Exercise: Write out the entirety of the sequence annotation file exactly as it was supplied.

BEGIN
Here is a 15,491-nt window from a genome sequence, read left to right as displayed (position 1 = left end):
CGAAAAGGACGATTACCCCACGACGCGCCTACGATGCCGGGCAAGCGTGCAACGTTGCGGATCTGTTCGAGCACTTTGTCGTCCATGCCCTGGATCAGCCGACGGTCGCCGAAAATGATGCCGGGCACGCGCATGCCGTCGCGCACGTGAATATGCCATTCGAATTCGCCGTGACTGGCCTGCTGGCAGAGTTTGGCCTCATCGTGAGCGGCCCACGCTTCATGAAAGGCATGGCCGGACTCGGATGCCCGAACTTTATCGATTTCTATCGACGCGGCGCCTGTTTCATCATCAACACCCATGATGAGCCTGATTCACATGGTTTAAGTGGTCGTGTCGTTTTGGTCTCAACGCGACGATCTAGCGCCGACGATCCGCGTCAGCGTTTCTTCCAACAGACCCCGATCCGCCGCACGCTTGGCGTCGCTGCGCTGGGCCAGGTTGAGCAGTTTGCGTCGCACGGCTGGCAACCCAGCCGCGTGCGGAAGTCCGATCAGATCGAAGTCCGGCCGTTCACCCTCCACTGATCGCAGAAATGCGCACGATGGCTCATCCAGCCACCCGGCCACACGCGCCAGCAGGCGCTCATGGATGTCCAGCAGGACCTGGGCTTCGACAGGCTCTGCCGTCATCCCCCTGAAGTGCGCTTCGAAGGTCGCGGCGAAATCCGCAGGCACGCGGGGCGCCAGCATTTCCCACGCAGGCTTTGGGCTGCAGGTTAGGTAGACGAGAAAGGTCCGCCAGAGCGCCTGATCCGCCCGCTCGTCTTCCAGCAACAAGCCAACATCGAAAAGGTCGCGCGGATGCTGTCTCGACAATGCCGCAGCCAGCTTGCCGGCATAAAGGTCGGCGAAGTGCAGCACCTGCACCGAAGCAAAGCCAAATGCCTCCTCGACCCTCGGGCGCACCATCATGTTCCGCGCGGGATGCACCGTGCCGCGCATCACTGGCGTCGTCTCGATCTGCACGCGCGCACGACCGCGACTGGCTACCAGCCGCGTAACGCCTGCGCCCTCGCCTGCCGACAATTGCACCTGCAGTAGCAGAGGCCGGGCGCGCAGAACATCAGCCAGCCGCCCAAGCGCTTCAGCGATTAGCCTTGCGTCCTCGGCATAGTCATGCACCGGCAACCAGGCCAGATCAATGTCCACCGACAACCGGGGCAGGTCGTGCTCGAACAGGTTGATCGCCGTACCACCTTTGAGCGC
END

Here is a 15,491-nt window from a genome sequence, read left to right as displayed (position 1 = left end):
CGAAAAGGACGATTACCCCACGACGCGCCTACGATGCCGGGCAAGCGTGCAACGTTGCGGATCTGTTCGAGCACTTTGTCGTCCATGCCCTGGATCAGCCGACGGTCGCCGAAAATGATGCCGGGCACGCGCATGCCGTCGCGCACGTGAATATGCCATTCGAATTCGCCGTGACTGGCCTGCTGGCAGAGTTTGGCCTCATCGTGAGCGGCCCACGCTTCATGAAAGGCATGGCCGGACTCGGATGCCCGAACTTTATCGATTTCTATCGACGCGGCGCCTGTTTCATCATCAACACCCATGATGAGCCTGATTCACATGGTTTAAGTGGTCGTGTCGTTTTGGTCTCAACGCGACGATCTAGCGCCGACGATCCGCGTCAGCGTTTCTTCCAACAGACCCCGATCCGCCGCACGCTTGGCGTCGCTGCGCTGGGCCAGGTTGAGCAGTTTGCGTCGCACGGCTGGCAACCCAGCCGCGTGCGGAAGTCCGATCAGATCGAAGTCCGGCCGTTCACCCTCCACTGATCGCAGAAATGCGCACGATGGCTCATCCAGCCACCCGGCCACACGCGCCAGCAGGCGCTCATGGATGTCCAGCAGGACCTGGGCTTCGACAGGCTCTGCCGTCATCCCCCTGAAGTGCGCTTCGAAGGTCGCGGCGAAATCCGCAGGCACGCGGGGCGCCAGCATTTCCCACGCAGGCTTTGGGCTGCAGGTTAGGTAGACGAGAAAGGTCCGCCAGAGCGCCTGATCCGCCCGCTCGTCTTCCAGCAACAAGCCAACATCGAAAAGGTCGCGCGGATGCTGTCTCGACAATGCCGCAGCCAGCTTGCCGGCATAAAGGTCGGCGAAGTGCAGCACCTGCACCGAAGCAAAGCCAAATGCCTCCTCGACCCTCGGGCGCACCATCATGTTCCGCGCGGGATGCACCGTGCCGCGCATCACTGGCGTCGTCTCGATCTGCACGCGCGCACGACCGCGACTGGCTACCAGCCGCGTAACGCCTGCGCCCTCGCCTGCCGACAATTGCACCTGCAGTAGCAGAGGCCGGGCGCGCAGAACATCAGCCAGCCGCCCAAGCGCTTCAGCGATTAGCCTTGCGTCCTCGGCATAGTCATGCACCGGCAACCAGGCCAGATCAATGTCCACCGACAACCGGGGCAGGTCGTGCTCGAACAGGTTGATCGCCGTACCACCTTTGAGCGC